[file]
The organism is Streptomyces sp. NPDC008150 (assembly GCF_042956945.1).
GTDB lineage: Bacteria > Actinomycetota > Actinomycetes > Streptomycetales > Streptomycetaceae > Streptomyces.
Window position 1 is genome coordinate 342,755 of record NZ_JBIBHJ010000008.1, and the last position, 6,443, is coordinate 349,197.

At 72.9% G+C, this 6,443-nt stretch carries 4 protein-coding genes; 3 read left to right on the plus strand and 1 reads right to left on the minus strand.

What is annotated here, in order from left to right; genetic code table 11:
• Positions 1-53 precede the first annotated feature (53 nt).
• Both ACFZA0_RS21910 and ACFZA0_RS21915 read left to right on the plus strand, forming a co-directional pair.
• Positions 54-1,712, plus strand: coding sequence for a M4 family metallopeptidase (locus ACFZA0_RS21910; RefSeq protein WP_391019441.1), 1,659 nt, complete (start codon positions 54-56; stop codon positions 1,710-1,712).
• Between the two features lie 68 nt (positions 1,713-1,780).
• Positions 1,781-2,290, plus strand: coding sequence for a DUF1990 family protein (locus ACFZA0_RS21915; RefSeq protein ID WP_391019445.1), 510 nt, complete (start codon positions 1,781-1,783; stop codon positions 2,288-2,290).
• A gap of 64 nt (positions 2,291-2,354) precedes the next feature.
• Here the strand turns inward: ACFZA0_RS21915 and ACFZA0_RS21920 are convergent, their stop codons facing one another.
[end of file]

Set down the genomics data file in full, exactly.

The organism is Streptomyces sp. NPDC008150 (assembly GCF_042956945.1).
GTDB lineage: Bacteria > Actinomycetota > Actinomycetes > Streptomycetales > Streptomycetaceae > Streptomyces.
Window position 1 is genome coordinate 342,755 of record NZ_JBIBHJ010000008.1, and the last position, 6,443, is coordinate 349,197.

At 72.9% G+C, this 6,443-nt stretch carries 4 protein-coding genes; 3 read left to right on the plus strand and 1 reads right to left on the minus strand.

What is annotated here, in order from left to right; genetic code table 11:
• Positions 1-53 precede the first annotated feature (53 nt).
• Both ACFZA0_RS21910 and ACFZA0_RS21915 read left to right on the plus strand, forming a co-directional pair.
• Positions 54-1,712, plus strand: coding sequence for a M4 family metallopeptidase (locus ACFZA0_RS21910; RefSeq protein WP_391019441.1), 1,659 nt, complete (start codon positions 54-56; stop codon positions 1,710-1,712).
• Between the two features lie 68 nt (positions 1,713-1,780).
• Positions 1,781-2,290, plus strand: coding sequence for a DUF1990 family protein (locus ACFZA0_RS21915; RefSeq protein ID WP_391019445.1), 510 nt, complete (start codon positions 1,781-1,783; stop codon positions 2,288-2,290).
• A gap of 64 nt (positions 2,291-2,354) precedes the next feature.
• Here the strand turns inward: ACFZA0_RS21915 and ACFZA0_RS21920 are convergent, their stop codons facing one another.